Building a Workplace? Do the Math.

Statistical Analysis Can Lead to Healthier, Happier, More Productive Work

December 4, 2014

Principal, Workplace Strategist, NBBJ

This post was co-authored by Timothy Deak, a social strategist at NBBJ.

We have intuitions about the human experience that we use to inform design. For instance, we’ve always known that daylight is important. Exposure to the appropriate spectrum of light throughout the day enhances health and well-being, immune responses and productivity. But who knew that you could directly show that something like daylight in the workplace positively affects an employee’s perception of well-being? Using detailed surveys and statistical analysis — most recently of our own company and a large consulting firm — we can validate those intuitions with concrete evidence.

Converting raw data about the workplace into design-validating evidence requires statistical savvy. Using SPSS, a powerful statistics program, we can compare different variables (like daylight and well-being) to see whether there is a correlation between them. On top of that, we can determine through regression analysis how much one variable (like the ability to focus) can be explained by others (like acoustical privacy and access to restful places.) With statistical software, we can safely say the observations don’t result from random chance — they’re likely caused by the variables we’ve identified:

Well-being: A regression analysis of our internal survey data shows that half of all possible responses to people’s sense of well-being at work can be explained by access to a task lamp and satisfaction with their ability to focus. What’s more, the ability to find a space to suit one’s work and one’s satisfaction with access to daylight are both positively correlated with well-being. If we were to offer every employee a task lamp, improved access to daylight and a broader diversity of workplaces, the model suggests that people’s well-being could be much improved.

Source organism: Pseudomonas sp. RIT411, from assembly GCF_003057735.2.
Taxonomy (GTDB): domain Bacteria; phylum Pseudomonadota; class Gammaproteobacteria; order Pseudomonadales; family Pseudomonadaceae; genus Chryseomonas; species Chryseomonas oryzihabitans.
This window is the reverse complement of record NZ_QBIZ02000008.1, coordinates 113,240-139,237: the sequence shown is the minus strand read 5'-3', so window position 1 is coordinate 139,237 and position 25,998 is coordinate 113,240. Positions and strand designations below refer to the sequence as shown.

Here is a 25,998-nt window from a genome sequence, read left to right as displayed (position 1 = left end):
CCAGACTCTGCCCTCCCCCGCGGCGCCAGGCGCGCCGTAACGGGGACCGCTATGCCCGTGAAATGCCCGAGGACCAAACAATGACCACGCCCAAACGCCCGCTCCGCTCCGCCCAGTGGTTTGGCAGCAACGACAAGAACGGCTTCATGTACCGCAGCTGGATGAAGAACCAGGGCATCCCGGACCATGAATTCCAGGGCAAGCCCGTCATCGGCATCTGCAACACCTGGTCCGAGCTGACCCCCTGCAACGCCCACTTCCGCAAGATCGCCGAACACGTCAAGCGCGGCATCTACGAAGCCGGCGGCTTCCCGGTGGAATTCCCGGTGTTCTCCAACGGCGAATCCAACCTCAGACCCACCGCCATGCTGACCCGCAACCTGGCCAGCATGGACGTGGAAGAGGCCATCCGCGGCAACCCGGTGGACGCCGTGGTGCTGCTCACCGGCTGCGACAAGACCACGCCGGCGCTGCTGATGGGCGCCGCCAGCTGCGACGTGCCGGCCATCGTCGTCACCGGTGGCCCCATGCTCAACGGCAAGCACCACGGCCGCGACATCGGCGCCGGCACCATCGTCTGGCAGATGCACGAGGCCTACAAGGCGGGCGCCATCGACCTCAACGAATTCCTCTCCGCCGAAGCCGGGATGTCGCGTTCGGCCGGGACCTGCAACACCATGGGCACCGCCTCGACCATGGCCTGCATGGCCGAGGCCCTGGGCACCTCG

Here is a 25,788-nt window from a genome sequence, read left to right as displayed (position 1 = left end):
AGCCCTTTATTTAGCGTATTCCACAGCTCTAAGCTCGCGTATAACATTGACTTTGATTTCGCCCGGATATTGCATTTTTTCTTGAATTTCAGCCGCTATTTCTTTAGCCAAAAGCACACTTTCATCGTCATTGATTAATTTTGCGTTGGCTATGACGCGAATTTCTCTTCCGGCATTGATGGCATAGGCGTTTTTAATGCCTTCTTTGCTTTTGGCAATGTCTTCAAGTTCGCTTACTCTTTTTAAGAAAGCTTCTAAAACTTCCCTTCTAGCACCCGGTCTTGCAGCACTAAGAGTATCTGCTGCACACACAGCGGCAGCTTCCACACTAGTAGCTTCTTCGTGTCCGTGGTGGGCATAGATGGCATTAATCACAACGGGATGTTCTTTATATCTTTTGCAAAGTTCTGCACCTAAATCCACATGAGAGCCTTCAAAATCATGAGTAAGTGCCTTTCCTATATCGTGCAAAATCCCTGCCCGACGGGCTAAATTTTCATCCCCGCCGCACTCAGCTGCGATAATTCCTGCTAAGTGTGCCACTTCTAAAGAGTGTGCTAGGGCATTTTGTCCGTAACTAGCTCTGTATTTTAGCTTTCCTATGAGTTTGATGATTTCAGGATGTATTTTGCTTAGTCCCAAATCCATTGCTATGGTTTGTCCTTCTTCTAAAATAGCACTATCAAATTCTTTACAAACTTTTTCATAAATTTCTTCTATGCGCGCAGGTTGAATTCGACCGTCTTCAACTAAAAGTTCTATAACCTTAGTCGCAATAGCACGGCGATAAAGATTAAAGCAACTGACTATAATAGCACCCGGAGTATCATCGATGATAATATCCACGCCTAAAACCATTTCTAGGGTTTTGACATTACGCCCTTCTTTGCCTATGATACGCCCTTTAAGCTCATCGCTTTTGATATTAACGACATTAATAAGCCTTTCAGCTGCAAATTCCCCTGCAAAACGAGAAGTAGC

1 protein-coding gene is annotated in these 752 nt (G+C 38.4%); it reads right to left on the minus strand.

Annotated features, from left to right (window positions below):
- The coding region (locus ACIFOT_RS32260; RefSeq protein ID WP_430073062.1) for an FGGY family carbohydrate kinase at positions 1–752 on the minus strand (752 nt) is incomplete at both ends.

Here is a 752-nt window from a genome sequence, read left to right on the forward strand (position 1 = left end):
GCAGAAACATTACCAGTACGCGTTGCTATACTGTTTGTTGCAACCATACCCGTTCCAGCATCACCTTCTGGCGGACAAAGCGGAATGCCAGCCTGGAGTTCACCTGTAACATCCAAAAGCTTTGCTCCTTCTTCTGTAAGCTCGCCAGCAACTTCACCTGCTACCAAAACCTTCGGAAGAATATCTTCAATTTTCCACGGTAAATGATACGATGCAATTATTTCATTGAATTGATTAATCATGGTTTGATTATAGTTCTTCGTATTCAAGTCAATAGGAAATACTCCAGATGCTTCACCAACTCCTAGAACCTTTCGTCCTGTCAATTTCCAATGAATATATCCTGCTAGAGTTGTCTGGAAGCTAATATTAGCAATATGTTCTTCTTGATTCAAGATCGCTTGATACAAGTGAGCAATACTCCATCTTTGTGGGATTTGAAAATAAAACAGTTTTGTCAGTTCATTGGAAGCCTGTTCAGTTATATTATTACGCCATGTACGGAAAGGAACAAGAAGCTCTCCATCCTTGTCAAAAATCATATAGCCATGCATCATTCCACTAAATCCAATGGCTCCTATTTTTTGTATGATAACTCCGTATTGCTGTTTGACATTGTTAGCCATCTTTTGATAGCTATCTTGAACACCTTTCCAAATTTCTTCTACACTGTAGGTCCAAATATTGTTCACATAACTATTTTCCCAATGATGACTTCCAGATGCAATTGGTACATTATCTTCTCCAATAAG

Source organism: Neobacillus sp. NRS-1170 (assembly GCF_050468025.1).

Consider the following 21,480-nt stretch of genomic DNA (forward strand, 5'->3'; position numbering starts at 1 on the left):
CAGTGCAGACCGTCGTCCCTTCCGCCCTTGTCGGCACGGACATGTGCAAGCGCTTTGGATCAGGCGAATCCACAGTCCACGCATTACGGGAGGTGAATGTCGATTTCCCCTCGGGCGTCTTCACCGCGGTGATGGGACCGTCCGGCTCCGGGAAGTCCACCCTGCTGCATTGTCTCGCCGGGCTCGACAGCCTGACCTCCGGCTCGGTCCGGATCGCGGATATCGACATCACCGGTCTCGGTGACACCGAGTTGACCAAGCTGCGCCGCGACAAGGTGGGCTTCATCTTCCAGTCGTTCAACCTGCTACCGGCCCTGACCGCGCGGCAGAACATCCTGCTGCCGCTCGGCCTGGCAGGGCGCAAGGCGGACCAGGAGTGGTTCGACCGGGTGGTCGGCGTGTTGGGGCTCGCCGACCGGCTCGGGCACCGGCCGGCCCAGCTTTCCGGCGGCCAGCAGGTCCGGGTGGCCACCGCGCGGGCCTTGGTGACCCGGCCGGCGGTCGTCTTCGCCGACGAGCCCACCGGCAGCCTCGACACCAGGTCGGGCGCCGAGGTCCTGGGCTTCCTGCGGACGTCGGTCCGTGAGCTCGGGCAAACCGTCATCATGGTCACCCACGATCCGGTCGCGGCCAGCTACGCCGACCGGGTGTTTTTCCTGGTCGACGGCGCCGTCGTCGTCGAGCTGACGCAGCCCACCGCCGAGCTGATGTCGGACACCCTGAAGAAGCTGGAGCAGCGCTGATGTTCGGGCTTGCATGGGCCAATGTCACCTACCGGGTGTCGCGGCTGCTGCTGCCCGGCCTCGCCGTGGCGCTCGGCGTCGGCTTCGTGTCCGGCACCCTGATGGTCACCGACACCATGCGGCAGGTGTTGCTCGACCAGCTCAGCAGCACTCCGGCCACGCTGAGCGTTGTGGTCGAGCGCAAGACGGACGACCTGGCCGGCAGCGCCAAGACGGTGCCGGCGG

Surveys indicate that as employees’ satisfaction with noise levels increases, so does their satisfaction with their ability to focus (trend line with data points omitted; click to enlarge).

Ability to Focus: The internal survey shows that one-third of all possible responses to an employee’s ability to focus can be explained by access to restful places and acoustical privacy. Correlations from the consulting company survey show that as satisfaction with noise level improves:

    1. People take less time to work away from their desk to concentrate, and
    2. The ability to focus increases.

This provides strong statistical evidence that people’s perceptions about noise impact their ability to focus — and suggest that we ought to design our spaces to accommodate this perception.

Collaboration: We’ve built statistical models to identify the factors that contribute to informal collaboration. The consulting company survey shows that two factors — one, the ability to share information and, two, having access to people who can help — account for sixty percent of people’s sense of effective informal collaboration. In turn, seeing one’s team, knowing about team activities and having the ability to work across teams contribute greatly to an employee’s ability to find people who can help.

We’ve always sensed that certain factors are important to a productive workplace. Now, our ability to directly tie those factors to specific outcomes means we can design a workplace for maximum impact.

Image courtesy of M.Kemal/Flickr.

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